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Genri Kawahara PhD

Therapeutic Drug Discovery using Fish Models of Muscular Dystrophies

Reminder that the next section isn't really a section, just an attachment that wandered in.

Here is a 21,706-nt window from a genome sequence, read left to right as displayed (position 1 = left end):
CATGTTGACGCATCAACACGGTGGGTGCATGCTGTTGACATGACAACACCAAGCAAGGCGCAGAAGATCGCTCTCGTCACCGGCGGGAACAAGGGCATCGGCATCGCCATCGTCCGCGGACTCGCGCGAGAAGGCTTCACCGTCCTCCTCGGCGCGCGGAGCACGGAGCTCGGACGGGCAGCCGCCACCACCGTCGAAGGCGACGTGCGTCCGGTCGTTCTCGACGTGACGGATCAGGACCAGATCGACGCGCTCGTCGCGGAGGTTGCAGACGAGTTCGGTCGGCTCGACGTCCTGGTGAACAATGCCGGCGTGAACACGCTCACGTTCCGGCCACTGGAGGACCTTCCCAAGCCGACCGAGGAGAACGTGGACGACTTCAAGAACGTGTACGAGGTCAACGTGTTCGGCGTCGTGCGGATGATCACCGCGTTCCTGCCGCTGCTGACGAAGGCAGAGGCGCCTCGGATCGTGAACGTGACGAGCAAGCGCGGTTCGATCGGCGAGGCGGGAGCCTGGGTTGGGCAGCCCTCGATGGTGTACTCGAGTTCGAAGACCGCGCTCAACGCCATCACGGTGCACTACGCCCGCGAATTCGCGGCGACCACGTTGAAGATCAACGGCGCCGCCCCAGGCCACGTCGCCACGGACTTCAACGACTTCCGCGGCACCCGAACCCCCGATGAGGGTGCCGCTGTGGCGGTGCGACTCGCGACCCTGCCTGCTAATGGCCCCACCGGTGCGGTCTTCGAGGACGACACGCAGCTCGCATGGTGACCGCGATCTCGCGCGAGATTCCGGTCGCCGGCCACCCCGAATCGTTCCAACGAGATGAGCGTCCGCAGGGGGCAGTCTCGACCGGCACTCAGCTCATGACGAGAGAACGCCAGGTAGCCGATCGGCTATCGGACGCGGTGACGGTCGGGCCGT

The muscular dystrophies are a heterogeneous group of genetic disorders for which there are now emerging therapies.  Despite these advances, there are only a few small molecules that can modify muscle disease. Zebrafish represent an excellent model in which to test for small molecules that can alter disease progression in a live organism. Our laboratory and collaborators have some excellent fish models of the human muscular dystrophies. Each fish has clear muscle phenotype due to a gene mutation in a muscle membrane protein, a muscle extracellular matrix and a muscle intracellular protein. 1) Sapje and sapje-like fish are the model fish of DMD with a mutation in the dystrophin gene 2) Dystroglycan deficient fish are a model fish for dystroglynopathies. Dystroglycan is a muscle membrane protein consisting of α- and β-dystroglycan, which interacts with dystrophin and extracellular laminin 3) Laminin α2 mutant fish are a model fish for congenital muscular dystrophy 1A (MDC1A). The laminin α2 gene is expressed in the basement membrane of skeletal muscle and has been shown to bind to α-dystroglycan. We have already successfully screened three libraries using two DMD model fish, sapje and sapje-like fish. Through this chemical screen, we have identified 14 candidates chemicals that demonstrated an ability to partly restore muscle to normal. The goal of this proposal is to test these potentially therapeutic small molecules already approved for use in humans to determine if any can ameliorate muscle degeneration in zebrafish models of human muscular dystrophy.  We will also use each two additional model zebrafish to look for new small molecules which might be corrective.

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